An Historically Connected Boer War Gold "Field" PondRepublic gold Veld Pond 1902, KM11, Hern-Z54, Fr-4, thickly reeded edge, variety with "slash" (die nicked at the mint) on upper left obverse, MS62 NGC, deep toning obscuring the underlying luster, struck with irregular rims wavering from flat to broad and high, not many abrasions, likely not graded higher because of the nature of the rims but absolutely Mint State.
During the Boer War, the republic mint which had coined gold Half Ponds and Ponds from 1892 through 1900 ceased operations. In the final year, 1900, the mint prepared gold blanks but did not coin them; instead, it released a number of what are now called Kraal Ponds, with no design on either side but of correct weight, which were used as money. The familiar story of this emergency or seige issue is that, toward the end of the Boer War, a temporary mint was created at Pilgrim's Rest, supervised by P.J. Kloppers, a former school teacher called to assist the Dutch troops. Using broken-down equipment from the abandoned workshop of the Transvaal Gold Mining Estates, he and his workers engraved a pair of rough dies, used blanks made on the spot of pure gold, and by hand manufactured enough pieces to satisfy military demands. The long-accepted total mintage was just 986 pieces. At some point during this brief operation, the obverse die was nicked by a tool, creating the now-famous "slash" just above the "Z" in ZAR. These rudely made coins were equal in intrinsic value to the universally accepted British gold sovereign. Most of the mintage has perished, probably being made into other gold coins early in the 20th century. An unused example is rare. In the lot following this one, we offer one of the finest known Veld Ponds, a fabulous coin, but the presently offered lot contains a piece accompanied by a fabulous story and its documentation. Such an "association piece" anchors the Veld, or Veldt, Pond historically, and is just as rare as the finest of surviving coins.
The purchaser of this extraordinary lot will also receive two letters explaining its origins. C.F. Thomas has consigned this treasure to us for sale, a coin held by the same family almost since its issue in 1902. The most important letter is hand-written in ink, undated, addressed from Goldfield, Nevada, penned by M.J. Cooney, who had been the Gold Master Assayer at the Field Mint where this coin was struck. It is addressed to "little Maggie," who was the Great Aunt of the consignor. Enclosed in that letter was the coin offered in this lot. When Maggie died at a young age, her coin and this letter were passed on to her brother, who was the consignor's grandfather, Carl Thomas, who grew up in the famous American mining town of Cripple Creek, Colorado. About a century ago, Carl Thomas sent for his brother, Harry, to join him in Cripple Creek, and the consignor relates that he and Harry's son, Lowell Thomas, "grew up hearing the stories of Michael Cooney and perhaps sparked a desire for global exploration." Lowell Thomas became one of the most famous of newspapermen in the early decades of the 20th century, specializing in foreign correspondence. Eventually, Carl Thomas passed this famous coin and Cooney's authenticating letter on to the consignor. The second letter comes into play at this juncture. It is dated August 28, 1935, and is signed by the noted American numismatic dealer B. Max Mehl, on his stationery from Fort worth, Texas. The consignor had sent rubbings of his Veld Pond to Mehl for identification. Mehl wrote back briefly explaining its history and asking if the coin was for sale. It was not, and has been held by the Thomas family until now. Cooney's letter provides us with some extraordinary facts, specifies the origin of the present lot, and reads in full as follows:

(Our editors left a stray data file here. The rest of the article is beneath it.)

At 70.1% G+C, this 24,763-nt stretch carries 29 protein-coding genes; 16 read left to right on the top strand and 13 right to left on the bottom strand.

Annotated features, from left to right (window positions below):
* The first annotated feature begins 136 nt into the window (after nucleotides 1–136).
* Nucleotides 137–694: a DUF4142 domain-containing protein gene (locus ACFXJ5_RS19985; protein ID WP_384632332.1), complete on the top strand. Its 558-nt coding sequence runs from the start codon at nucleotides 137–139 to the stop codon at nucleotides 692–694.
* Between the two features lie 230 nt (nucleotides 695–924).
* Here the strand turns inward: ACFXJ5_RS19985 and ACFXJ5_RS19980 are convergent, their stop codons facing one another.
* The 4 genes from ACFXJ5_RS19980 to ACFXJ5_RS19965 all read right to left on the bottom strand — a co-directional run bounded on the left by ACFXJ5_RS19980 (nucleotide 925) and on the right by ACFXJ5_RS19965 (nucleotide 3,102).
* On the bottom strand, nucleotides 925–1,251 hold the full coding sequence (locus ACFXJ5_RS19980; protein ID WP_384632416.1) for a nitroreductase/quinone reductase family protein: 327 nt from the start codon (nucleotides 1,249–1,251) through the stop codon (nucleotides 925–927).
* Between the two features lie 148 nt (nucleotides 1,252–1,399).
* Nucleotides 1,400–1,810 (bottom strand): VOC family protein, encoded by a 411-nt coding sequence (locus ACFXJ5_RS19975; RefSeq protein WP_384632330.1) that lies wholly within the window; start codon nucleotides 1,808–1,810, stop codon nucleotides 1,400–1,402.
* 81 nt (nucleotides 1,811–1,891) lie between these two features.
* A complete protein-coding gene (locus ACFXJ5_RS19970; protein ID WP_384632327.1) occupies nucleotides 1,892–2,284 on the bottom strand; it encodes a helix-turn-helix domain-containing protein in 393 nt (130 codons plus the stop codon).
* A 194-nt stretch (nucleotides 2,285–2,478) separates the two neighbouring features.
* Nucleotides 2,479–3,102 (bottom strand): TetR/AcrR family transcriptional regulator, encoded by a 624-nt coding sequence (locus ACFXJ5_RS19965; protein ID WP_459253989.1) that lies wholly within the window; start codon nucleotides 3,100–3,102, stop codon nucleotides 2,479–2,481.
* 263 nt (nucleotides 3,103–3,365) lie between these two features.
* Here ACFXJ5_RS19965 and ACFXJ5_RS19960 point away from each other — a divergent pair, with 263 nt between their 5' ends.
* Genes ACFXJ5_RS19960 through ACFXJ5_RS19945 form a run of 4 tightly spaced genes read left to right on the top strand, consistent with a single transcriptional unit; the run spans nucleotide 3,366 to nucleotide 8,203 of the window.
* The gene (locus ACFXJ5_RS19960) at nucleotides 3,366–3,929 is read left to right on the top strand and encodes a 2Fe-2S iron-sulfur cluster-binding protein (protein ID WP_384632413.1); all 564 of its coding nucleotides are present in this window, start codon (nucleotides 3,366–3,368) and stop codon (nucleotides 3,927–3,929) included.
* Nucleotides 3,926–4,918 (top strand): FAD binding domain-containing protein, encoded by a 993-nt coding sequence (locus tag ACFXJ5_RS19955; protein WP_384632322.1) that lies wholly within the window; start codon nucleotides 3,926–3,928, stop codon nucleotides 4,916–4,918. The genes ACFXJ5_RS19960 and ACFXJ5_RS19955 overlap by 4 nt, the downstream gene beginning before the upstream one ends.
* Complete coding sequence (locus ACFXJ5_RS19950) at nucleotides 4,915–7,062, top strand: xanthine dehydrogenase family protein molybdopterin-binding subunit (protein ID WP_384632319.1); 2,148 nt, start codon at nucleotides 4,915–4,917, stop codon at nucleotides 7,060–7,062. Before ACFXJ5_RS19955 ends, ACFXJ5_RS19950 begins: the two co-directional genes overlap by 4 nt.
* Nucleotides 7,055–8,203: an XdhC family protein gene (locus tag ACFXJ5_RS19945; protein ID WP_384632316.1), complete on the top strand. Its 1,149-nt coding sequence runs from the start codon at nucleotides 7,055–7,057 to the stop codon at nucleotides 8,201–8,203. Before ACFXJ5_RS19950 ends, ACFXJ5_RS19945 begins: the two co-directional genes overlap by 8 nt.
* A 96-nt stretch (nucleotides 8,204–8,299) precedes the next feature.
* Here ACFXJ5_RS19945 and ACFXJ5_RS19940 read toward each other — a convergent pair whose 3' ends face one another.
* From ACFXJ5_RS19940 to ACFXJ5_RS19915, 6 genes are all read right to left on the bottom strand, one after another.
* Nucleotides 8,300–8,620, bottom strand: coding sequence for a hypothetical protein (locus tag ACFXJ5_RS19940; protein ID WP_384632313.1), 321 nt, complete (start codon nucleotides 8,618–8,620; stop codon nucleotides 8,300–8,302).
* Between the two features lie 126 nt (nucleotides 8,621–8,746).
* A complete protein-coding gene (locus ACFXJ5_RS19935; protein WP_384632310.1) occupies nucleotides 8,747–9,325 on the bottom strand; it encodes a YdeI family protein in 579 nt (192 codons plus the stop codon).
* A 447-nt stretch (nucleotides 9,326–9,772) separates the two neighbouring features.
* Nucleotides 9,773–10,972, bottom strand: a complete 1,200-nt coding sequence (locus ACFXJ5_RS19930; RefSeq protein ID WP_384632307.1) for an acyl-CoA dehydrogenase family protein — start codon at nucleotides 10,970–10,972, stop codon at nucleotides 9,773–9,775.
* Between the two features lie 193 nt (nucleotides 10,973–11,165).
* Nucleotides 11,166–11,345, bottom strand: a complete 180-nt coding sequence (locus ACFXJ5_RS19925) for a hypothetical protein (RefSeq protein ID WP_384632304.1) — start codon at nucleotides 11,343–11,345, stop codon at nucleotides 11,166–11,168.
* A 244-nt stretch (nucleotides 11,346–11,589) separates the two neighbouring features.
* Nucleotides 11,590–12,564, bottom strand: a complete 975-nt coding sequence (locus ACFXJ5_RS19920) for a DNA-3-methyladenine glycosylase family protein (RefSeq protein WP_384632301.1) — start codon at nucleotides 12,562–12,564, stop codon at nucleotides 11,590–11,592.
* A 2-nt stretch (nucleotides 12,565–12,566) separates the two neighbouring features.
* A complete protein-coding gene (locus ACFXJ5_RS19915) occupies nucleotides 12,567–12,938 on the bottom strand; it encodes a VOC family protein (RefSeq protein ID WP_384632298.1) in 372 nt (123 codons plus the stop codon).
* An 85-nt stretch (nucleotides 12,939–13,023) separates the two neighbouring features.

P O Box 605 Goldfield Nevada
My Sweet Dear little Maggie
One hundred thousand thanks for your artistic Christmas Card.
Enclosed -- you will find a Souvenir which I send you as a token of my love for you for a New Year's gift. This unique gold coin was made in South Africa at the last legal mint of the late government of the South African Republic (Transvaal). I was the Assayer of this mint; which was the most unique and short-lived known to history. Where peace was proclaimed between the British and the Boers (papa will explain to you) we had only fairly started to make the crude coins of which enclose is one; and all we had made when the British supplanted the Boers in the Transvaal treaty . . . was £530 coins . . . They have same weight as an English sovereign or about that of an American $5.00 gold piece . . . Being made in Pilgrims Rest -- a mining camp in the Transvaal, they have been known by common consent in south Africa as Pilgrim's Rest coins . . . These coins were first intended to be given as souvenirs to Genl Ben Viljoens faithful Boer federal forces but sudden proclamation of peace upset all pending calculations at the time and the Boer Govnt and the "Staats Munt on de Veldt" (State's Mint in the Field (meaning battle field) ended together May 30th 1902).
[Continuing as another letter on the same paper:]
If you keep this coin until you get big it may become quite valuable in itself as the P Rest Coins were nearly all absorbed by British officers immediately after the war as unique souvenirs for from £10 to £40 Each (50 to 200 dollars).
Give my love to your Papa & Mama your nice big Bro Carli keeping for yourself a big big slice. Hoping to see you and papa mama & Carli some day soon and Wishing all of you a very Happy New Year
I remain your
Little Old "New Uncle" in big haste M.J. Cooney
"Ein Pond" on one side of the coin is one pound (English denomination of value) and the Monogram ZAR on the other side signifies South-African Republic (Zoud Africandisch Republique).
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